Or just another, cheaper alternative to beef.

  • Hi Fred…Lovely Ajijic…used to hang out at the La Dona bar at the hotel there on the lake…also birria at El Tartamudo…

    Great essay to your ‘colleague’ on the Chyna subject…your point(s) came across perfect.

    Be well
    Luis Tovar

  • The geopolitics of both nations are interesting, but more relevant to most people is a comparison of daily life in both nations. In China the overcrowding is very unpleasant, but it feels civilized, like a nation should. America has pockets of civility, but it feels like its culture keeps plunging deeper and deeper into depravity.

    When my wife, I and my children visited China, we could walk the streets without any fear of violence. It always felt safe and civilized. In America, my two college-age children receive daily text alerts from their University, warning them about armed robberies and assaults on campus. The campus has homeless people sleeping on the sidewalks and in doorways of buildings.

    When we visited two schools in China, the children ran up to us, cheerful, respectful, and their manners were off-the-scale pleasant. In America, in my childrens’ previous K-12 schools, I would often wait to pick up my children, at the school entrance, overhearing many discussions among many children. It was so vile, I decided to home school my oldest for one year. She jumped ahead three grades. Teaching is hard and time consuming, so I enrolled both of my children afterwards in Charter schools. I found, as a father whose children just progressed through all K-12 grades that even the best schools (my children’s school were rated in the top 5) are rife with drugs, immaturity, and directionless and toxic children. The standards cater to the lowest-achieving children.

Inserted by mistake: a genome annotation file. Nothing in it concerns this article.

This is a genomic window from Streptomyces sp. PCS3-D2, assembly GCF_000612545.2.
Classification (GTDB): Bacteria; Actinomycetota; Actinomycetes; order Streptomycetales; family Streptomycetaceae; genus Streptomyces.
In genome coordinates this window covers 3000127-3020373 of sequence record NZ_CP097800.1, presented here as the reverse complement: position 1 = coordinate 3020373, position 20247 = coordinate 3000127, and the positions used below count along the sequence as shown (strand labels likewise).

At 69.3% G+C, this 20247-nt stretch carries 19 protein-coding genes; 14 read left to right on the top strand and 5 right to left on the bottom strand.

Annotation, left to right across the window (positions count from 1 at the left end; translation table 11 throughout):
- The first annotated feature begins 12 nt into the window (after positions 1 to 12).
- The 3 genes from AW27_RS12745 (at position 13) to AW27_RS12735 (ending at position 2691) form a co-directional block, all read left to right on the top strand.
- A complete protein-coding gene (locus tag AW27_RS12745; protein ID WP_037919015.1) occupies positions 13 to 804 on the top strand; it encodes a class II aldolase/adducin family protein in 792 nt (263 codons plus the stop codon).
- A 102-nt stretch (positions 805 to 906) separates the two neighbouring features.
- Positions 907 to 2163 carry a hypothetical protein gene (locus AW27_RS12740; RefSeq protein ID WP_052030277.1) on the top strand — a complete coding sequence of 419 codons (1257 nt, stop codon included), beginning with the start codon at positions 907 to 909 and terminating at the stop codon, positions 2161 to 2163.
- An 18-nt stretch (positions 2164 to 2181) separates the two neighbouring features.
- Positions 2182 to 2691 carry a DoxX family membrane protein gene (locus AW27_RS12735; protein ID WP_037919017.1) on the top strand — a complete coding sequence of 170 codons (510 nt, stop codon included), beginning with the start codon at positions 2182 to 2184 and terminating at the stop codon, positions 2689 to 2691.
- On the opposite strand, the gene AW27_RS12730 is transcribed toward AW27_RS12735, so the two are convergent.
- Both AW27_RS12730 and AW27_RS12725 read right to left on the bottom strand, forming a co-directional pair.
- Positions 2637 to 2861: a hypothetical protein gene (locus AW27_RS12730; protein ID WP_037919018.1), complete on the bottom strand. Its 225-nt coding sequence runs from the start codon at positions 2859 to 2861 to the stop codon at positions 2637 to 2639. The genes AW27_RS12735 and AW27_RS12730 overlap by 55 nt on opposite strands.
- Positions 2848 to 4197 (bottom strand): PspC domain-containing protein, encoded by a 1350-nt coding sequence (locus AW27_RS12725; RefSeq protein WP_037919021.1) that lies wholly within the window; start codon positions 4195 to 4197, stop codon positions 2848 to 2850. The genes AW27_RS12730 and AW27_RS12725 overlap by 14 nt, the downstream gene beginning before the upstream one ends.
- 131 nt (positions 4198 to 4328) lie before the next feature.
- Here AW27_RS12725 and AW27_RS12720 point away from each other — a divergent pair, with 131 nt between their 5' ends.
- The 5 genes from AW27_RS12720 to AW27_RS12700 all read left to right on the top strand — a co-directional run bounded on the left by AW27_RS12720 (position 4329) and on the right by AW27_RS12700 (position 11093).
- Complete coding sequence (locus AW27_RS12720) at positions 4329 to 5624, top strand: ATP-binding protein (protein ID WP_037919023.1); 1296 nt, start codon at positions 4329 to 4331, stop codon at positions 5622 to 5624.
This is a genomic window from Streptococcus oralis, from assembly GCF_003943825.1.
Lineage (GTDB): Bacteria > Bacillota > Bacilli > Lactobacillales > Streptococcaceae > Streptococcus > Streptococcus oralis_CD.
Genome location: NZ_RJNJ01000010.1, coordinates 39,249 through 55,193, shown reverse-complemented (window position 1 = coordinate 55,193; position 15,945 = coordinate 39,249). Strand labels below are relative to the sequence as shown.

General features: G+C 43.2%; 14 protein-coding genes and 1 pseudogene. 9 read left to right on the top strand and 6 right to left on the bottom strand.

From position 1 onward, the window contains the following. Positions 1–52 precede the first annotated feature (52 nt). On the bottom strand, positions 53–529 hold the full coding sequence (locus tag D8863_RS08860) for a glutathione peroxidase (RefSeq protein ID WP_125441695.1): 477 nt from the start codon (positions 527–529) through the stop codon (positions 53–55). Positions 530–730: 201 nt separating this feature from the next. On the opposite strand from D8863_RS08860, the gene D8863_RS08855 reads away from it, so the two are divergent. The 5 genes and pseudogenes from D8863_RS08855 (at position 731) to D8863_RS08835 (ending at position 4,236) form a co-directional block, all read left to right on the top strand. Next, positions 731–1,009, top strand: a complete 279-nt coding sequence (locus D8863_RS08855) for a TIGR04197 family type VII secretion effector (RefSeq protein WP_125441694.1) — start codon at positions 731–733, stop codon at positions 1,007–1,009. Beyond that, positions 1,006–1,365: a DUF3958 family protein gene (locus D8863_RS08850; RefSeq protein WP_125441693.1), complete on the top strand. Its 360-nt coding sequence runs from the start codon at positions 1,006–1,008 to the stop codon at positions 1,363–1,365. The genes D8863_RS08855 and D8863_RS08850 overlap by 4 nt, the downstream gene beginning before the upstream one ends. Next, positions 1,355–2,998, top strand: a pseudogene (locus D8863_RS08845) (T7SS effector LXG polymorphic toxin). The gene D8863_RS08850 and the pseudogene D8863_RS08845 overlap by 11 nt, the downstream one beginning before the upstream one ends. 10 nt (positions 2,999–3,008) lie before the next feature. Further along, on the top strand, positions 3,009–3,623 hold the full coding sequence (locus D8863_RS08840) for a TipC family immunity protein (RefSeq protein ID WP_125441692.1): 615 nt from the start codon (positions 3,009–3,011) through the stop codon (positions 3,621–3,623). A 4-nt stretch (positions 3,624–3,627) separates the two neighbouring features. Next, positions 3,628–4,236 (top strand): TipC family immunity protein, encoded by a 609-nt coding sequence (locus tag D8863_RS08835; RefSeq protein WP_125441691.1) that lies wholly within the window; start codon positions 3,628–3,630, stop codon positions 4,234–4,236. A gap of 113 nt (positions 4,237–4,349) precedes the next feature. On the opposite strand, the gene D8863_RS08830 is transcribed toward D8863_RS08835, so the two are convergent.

America is failing internally. It spends trillions on National Defense against non-existent threats, while complete ignoring the internal civil war, disorder, and upheaval that is destroying it.

    • This is good, and it makes me feel good. I am glad you are still sharpening your pencil.

      I’m 82. I hope you are at least 83. There’s something good in the way we think and feel about things at age. I plan to live for thirty plus more, at least, but of course others are in on that.

      Thank you very much for a healthy, hearty read.

  • Just read this – an excellent and refreshing essay. Thank you.